After less than an hour underground, Jones went looking for “an adventure” and decided to try to find one of the cave’s named formations, a narrow passage known as the “Birth Canal.” This notorious passage required cavers to crawl a considerable distance through a narrow space barely large enough to accommodate them.

Unfortunately for Jones, he never found it. When he entered what he thought was the “Birth Canal,” he had to inch forward headfirst using only his fingers, hips, and stomach to creep deeper into the passage. By the time he realized that he had made a mistake, it was too late.

Jones becomes stuck in the cave 

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  • The location where Jones became stuck.

    Photo Credit: Photo Credit: YouTube

Jones’ younger brother was the first person to find him. When he arrived, Jones was already been stuck firmly into the narrow passage, and an attempt to pull him out by the calves only wound up wedging him in intractably than before. What was worse, he was trapped at a downward angle, so that his heart had to work incredibly hard to pump blood away from his brain. The position was not going to be tenable for long.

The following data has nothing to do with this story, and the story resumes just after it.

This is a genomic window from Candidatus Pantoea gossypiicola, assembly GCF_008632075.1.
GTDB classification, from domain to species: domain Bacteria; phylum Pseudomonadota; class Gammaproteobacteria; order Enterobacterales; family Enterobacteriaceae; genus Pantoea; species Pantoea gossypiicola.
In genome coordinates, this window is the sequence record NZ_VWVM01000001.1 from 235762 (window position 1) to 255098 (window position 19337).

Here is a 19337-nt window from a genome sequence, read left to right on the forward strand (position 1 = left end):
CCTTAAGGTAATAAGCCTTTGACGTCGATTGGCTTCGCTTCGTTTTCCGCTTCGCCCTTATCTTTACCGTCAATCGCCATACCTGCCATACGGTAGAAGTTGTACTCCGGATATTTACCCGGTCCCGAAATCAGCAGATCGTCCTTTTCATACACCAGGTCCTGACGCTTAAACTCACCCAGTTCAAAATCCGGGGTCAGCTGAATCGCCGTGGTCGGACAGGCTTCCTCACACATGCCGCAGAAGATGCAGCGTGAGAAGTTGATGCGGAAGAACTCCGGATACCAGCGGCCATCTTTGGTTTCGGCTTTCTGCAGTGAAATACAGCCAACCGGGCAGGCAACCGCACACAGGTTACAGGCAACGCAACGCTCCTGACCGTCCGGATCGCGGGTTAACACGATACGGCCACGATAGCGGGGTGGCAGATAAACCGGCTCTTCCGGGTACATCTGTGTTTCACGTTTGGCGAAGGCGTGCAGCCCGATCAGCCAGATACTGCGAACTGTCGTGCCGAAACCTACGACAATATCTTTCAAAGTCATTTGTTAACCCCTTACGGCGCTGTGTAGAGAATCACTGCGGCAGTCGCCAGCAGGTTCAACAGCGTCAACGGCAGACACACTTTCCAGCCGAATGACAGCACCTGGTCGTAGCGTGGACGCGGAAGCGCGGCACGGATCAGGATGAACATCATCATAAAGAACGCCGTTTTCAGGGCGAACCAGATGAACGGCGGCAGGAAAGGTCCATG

Even as his family rushed to get help, John Edward Jones was still stuck some 400 feet into Nutty Putty Cave, and more than 100 feet underground. It took time for the rescuers to arrive, and the first person on the scene didn’t get there until around 12:30am. By then, Jones had already been trapped for more than three hours.

Rescue workers attempt to free Jones 

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  • Paramedics attempt to free Jones. 

    Photo Credit: Photo Credit: YouTube

“Hi Susie, thanks for coming,” Jones said to Susie Motola, the first rescue worker to reach him after she had introduced herself to his feet, which were all that she could see, “but I really, really want to get out.” Then, the rescue began, using a complex system of pulleys similar to the ones that had been employed in previous rescues at Nutty Putty Cave.

Over the course of the next 24 hours, more than 100 personnel worked to try to free John Edward Jones from the depths. Unfortunately, the operation was much more complex than simply yanking Jones out of the narrow fissure, and in the midst of the process, something went catastrophically wrong.